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Greater Horn Of Africa Braces For Another Rainless Season 

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By Gerald Tenywa 

IGAD’s Climate Prediction and Applications Centre (ICPAC) has announced that the October to December 2022 forecast shows high chances of drier than average conditions across most parts of the Greater Horn of Africa. 

In particular, the drought-affected regions of Ethiopia, Kenya and Somalia are 

expected to receive insufficient rainfall until the end of the year. 

These parched conditions are likely to extend to parts of Eritrea, most of Uganda and Tanzania, whereas Djibouti, the eastern Afar region of Ethiopia, and central to northeastern South Sudan could receive above average precipitation.

Temperatures are expected to remain warmer than average across most of the region. 

The eight nations that are part of IGAD are Djibouti, Eritrea, Ethiopia, Kenya, Somalia, South Sudan, Sudan and Uganda.

‘Humanitarian catastrophe’

Dr. Guleid Artan, ICPAC’s director, reiterated the importance of the October to December season in the equatorial parts of the Greater Horn of Africa, where it contributes up to 70% of the annual total rainfall, particularly in eastern Kenya. 

It pains me to be the bearer of bad news, when millions of people in the region have already suffered the longest drought in 40 years,” he said.

“Sadly, our models show with a high degree of confidence that we are entering the fifth consecutive failed rainy season in the Horn of Africa. In Ethiopia, Kenya, and Somalia, we are on the brink of an unprecedented humanitarian catastrophe.”

The severity of the situation was echoed by Dr Workneh Gebeyehu, IGAD’s executive secretary.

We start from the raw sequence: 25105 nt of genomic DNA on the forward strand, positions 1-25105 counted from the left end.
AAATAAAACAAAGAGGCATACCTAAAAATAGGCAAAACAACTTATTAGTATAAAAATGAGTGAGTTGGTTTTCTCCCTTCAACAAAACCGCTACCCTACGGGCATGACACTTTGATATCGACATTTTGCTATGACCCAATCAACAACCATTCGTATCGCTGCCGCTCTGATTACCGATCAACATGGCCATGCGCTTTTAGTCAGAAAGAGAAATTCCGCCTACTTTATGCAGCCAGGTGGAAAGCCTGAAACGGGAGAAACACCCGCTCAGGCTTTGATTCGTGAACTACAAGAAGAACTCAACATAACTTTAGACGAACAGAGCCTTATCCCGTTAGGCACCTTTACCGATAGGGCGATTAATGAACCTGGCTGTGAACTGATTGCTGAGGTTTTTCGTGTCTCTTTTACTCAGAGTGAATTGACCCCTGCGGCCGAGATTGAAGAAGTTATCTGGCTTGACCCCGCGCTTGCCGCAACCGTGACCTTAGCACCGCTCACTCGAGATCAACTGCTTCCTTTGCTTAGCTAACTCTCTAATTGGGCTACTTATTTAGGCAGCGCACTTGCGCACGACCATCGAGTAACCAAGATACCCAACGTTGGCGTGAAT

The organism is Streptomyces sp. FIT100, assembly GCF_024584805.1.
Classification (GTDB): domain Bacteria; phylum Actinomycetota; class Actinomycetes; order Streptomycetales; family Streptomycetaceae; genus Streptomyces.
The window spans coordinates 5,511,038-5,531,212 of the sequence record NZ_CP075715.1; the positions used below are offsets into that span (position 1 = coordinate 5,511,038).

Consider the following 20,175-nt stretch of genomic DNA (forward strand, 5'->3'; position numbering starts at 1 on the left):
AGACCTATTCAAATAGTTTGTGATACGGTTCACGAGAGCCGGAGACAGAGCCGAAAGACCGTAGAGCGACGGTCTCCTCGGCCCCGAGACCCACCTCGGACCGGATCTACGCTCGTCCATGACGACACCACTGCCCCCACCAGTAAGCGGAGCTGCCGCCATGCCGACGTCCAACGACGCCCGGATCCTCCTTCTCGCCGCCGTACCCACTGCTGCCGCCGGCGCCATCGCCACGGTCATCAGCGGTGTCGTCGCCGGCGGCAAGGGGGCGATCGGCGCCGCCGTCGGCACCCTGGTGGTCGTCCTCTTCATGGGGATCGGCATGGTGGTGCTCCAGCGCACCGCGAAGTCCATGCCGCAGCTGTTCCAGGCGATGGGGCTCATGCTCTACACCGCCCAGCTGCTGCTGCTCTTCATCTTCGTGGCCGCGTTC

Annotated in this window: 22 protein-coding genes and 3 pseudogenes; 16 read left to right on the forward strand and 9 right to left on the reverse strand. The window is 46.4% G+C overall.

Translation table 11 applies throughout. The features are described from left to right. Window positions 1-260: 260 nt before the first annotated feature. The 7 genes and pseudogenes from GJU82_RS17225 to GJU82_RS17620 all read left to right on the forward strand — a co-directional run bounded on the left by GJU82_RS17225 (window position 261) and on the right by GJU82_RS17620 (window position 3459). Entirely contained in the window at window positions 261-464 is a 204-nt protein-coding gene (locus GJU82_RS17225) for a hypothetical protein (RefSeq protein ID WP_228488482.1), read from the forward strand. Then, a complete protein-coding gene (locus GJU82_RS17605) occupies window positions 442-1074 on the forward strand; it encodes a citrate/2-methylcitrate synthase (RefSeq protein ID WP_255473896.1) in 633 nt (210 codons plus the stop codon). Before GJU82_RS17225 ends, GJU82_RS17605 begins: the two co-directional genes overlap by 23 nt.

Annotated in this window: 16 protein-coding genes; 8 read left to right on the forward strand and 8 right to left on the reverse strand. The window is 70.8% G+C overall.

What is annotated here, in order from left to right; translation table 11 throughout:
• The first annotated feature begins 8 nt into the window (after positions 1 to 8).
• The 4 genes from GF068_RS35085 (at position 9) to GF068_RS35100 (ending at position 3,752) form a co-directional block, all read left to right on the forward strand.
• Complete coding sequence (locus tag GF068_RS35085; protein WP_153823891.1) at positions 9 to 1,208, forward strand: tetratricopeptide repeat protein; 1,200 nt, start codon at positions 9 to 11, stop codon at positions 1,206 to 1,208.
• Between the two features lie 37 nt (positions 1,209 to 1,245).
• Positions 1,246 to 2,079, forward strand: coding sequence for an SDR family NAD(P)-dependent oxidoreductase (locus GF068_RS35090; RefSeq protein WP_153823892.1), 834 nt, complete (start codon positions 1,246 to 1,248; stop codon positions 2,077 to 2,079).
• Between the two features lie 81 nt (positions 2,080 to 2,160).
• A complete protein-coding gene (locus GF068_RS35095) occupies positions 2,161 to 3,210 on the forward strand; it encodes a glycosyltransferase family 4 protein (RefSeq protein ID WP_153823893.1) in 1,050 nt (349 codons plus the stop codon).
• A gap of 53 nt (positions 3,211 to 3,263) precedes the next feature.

He said: “A month ago, with our partners FAO and WFP, we told the world that 50 million people are expected to face high levels of acute food insecurity this year across seven IGAD countries (Djibouti, Ethiopia, Kenya, Somalia, South Sudan, Sudan, Uganda). 

“Today, considering this grim climate forecast, conflicts in the region and in Ukraine, and macroeconomic challenges, I solemnly renew our call to national governments, donors, humanitarian, and development actors to adopt a no-regret strategy and help us weather the worst of this crisis.” 

ICPAC also estimates that the start of the rainy season is likely to be delayed across much of the eastern parts of the region, including southern Ethiopia, central and southern Somalia, eastern Kenya, much of Burundi, and Tanzania.

On the other hand, parts of northern Somalia, western Kenya, Uganda, eastern South Sudan, Rwanda, and northern Tanzania are indicated to experience a normal to early onset. 

ICPAC is a designated Regional Climate Centre by the World Meteorological Organization. 

Its seasonal forecast is based on an analysis of several global climate model predictions customized for the Greater Horn of Africa.

In this instance, seven out of the eight models used by ICPAC’s scientists indicate a drier October to December 2022 season, thus increasing the reliability of the forecast.

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